Remember that song “The day the music died”, well change “music” for “tax” and that would be January 28th, 2015.
The Costa Rican Supreme Court finally said that the Corporations Yearly Tax should not be collected any longer, ever since the Judges considered that 3 articles are unconstitutional.
Brief History of this Tax:
The Corporations Yearly Tax was created back on 2011, the purpose or intention of this tax was to fund the Ministry of Security in order for them to fight crime, well, we all know that really didn’t happen.
The Registro Nacional and the Banco de Costa Rica are, and I’ll explain further in this article why they still, the only entities authorized to collect this tax. The rates were, at first, around $300 for active corporations and around $150 for inactive corporations.
Let’s keep in mind that for the sake of this tax an active corporation means that is registered as such at the Tax Administration. The rates increased yearly and as of fiscal year 2014 the amount to pay for an active corporation is around $375 and for inactive ones around $187.50. The only corporations granted with a 100% exemption are the so called PYMES.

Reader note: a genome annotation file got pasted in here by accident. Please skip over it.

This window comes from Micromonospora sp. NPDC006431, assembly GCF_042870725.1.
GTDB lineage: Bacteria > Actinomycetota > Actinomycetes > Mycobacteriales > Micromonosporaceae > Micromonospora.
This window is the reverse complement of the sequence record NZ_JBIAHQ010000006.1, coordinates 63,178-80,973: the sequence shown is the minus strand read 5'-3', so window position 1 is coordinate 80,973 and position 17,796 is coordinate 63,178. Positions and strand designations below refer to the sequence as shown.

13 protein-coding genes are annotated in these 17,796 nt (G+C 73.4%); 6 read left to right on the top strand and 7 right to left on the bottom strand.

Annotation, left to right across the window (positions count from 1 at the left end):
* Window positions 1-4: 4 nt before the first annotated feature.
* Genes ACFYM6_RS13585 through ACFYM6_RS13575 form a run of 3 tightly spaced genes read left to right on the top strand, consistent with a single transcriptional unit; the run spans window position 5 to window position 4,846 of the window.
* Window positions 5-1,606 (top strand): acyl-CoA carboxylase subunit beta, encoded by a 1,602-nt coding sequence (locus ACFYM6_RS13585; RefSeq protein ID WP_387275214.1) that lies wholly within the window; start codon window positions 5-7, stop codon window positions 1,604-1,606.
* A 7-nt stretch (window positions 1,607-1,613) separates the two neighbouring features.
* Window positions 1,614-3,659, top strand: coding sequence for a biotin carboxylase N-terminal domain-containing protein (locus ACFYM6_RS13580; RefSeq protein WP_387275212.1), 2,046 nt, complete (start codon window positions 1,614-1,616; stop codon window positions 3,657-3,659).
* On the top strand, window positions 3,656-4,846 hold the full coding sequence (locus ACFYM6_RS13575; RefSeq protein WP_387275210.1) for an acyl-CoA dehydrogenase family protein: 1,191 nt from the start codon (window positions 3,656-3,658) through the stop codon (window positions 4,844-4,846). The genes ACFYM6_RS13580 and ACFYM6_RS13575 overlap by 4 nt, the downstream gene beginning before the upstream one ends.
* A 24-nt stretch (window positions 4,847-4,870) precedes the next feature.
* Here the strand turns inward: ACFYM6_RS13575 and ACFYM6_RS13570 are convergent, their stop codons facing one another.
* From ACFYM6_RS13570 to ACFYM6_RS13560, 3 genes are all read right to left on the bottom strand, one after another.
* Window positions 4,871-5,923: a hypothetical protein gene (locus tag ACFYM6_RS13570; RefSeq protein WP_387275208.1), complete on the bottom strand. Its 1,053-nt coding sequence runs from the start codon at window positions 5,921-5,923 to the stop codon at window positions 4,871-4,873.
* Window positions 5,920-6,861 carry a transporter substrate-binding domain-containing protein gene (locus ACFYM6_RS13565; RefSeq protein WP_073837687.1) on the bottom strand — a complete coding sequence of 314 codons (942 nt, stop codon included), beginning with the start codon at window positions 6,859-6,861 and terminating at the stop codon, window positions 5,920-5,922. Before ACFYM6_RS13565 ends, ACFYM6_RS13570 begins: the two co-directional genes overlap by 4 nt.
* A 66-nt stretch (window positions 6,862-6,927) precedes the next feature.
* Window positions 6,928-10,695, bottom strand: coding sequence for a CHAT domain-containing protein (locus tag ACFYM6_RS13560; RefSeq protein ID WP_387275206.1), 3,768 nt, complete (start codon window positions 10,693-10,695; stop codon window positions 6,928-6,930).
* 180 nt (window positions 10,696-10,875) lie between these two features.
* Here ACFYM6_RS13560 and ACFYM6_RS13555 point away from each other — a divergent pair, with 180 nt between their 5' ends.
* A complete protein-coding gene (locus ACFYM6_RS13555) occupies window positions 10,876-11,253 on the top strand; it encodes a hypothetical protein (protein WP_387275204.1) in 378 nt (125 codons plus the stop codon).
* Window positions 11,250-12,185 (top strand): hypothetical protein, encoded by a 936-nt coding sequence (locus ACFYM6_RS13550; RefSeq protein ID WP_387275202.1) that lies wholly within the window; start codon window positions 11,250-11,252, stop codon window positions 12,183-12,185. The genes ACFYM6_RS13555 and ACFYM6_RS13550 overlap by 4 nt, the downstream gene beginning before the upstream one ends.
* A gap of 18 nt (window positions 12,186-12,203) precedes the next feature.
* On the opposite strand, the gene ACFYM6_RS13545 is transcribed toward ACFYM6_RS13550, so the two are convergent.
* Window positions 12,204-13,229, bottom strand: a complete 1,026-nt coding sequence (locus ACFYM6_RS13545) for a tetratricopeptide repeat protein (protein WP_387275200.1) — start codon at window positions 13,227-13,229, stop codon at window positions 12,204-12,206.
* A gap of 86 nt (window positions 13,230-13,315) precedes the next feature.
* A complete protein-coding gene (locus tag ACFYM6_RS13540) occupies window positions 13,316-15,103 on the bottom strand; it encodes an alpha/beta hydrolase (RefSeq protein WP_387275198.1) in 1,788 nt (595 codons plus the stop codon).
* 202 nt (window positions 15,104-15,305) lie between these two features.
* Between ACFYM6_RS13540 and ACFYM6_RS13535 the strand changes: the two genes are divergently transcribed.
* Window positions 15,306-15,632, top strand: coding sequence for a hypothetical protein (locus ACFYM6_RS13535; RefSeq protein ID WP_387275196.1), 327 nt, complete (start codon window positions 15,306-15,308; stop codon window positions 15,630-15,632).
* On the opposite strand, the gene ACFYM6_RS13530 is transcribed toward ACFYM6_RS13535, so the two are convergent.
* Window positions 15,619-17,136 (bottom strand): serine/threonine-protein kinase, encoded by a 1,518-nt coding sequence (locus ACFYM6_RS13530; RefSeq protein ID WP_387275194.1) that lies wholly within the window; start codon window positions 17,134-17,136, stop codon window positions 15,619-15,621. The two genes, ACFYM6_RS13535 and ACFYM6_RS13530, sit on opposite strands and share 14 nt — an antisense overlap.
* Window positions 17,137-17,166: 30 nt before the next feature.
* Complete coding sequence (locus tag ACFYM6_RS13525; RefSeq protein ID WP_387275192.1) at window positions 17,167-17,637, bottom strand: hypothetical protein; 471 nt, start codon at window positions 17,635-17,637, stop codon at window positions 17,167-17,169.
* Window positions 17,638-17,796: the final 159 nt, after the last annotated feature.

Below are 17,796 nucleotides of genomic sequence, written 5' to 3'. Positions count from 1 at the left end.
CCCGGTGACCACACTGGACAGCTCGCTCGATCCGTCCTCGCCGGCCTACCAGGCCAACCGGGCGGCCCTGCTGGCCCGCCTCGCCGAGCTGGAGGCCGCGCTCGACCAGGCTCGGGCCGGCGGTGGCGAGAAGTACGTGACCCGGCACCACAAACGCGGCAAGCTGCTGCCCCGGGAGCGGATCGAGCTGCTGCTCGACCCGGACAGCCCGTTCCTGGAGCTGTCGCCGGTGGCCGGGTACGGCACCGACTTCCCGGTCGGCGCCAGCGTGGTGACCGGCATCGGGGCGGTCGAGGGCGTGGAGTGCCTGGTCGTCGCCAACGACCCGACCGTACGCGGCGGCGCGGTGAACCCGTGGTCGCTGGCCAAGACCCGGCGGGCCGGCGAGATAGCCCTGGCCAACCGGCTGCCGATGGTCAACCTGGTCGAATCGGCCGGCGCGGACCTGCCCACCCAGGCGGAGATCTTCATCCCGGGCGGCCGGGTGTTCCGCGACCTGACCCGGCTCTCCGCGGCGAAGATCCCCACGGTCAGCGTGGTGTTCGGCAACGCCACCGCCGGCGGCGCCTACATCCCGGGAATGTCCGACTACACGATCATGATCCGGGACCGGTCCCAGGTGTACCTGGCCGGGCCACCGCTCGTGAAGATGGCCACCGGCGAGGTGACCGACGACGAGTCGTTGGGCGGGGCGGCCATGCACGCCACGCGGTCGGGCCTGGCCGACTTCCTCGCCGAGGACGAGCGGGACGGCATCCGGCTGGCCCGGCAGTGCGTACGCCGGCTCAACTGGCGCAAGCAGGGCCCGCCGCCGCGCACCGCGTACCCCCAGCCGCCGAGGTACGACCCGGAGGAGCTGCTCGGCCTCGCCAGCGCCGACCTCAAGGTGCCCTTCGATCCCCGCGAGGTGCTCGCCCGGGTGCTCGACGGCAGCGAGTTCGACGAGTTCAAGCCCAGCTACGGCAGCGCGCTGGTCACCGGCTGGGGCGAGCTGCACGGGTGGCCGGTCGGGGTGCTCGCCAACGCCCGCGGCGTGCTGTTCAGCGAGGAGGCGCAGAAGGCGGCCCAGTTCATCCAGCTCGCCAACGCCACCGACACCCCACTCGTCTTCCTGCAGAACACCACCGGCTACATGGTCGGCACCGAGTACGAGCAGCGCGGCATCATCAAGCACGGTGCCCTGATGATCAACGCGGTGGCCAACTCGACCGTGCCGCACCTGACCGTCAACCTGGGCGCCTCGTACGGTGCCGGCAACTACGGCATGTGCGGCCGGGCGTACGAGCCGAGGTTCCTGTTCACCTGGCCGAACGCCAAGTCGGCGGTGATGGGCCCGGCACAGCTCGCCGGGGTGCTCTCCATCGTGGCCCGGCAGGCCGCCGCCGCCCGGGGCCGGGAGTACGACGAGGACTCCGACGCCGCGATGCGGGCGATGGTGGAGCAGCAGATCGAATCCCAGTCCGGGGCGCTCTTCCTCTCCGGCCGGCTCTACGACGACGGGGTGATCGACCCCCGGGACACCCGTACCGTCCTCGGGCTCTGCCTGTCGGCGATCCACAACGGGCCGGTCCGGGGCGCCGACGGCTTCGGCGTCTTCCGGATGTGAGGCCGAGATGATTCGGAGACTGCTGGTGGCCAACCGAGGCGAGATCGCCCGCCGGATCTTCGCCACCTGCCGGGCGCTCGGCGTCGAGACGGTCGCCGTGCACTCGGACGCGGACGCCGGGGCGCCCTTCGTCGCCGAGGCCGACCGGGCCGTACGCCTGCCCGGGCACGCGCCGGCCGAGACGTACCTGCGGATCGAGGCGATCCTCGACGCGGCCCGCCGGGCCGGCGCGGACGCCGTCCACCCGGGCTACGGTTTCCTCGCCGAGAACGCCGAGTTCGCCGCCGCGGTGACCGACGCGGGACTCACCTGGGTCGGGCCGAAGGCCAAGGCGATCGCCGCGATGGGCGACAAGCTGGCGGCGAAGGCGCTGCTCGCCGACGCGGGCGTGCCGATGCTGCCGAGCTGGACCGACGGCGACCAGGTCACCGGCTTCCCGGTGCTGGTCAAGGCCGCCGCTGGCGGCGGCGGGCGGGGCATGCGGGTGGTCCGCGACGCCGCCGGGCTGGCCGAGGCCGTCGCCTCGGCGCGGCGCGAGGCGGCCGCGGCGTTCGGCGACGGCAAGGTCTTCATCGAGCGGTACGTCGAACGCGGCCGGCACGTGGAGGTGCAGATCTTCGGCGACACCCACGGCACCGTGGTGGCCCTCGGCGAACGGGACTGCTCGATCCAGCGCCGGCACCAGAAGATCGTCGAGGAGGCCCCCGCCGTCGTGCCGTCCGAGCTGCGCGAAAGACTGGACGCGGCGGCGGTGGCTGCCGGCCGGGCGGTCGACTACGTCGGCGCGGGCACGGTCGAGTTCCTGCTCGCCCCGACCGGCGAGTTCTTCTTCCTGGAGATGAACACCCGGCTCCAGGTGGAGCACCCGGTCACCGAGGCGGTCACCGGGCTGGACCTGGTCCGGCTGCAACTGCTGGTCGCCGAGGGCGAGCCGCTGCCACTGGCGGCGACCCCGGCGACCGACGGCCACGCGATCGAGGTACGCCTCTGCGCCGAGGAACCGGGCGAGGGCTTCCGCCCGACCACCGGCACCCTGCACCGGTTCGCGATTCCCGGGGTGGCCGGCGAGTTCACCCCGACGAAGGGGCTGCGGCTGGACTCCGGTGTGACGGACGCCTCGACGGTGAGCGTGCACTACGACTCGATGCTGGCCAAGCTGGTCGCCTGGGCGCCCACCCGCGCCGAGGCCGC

The penalties designed to make the corporation to pay the Corporations Yearly Tax were from 3% late monthly fee from forbidden the Registro Publico to process any document related to a delinquent corporation, not to mention that if the corporation fails paying the tax, after 3 years, the Registro Publico would have the right and obligation to de registered that corporation and go after the legal representative (Managers or Members of the Board of Directors)
Should you pay or not?
Although the Supreme Court voted as unconstitutional the Corporations Yearly Tax, as good politicians they gave some more room for the Governed to collect as much as they can, if they can.
This means that the Fiscal Year 2015 will be the last year for this tax, let’s keep in mind that the fiscal year in Costa Rica goes from October to September, so there will be one more payment to make before January 31, 2016, but that will be the last one.
I hate to say “I told you!”, but I clearly remember when I was asked to advice the Chairman of the so called Treasury Matters Commission at the Costa Rican Congress back on 2010, and I told to one of his advisors, currently Ministry of Economy, that they should not pass that bill and I listed not only the 3 reasons that the Supreme Court used as basis, but others, but again, as good politicians they never listened and of course, I decided not to waste my time anymore, and here we are 4 years later and hundreds of thousands of dollars wasted confirming that this tax should never have existed at all.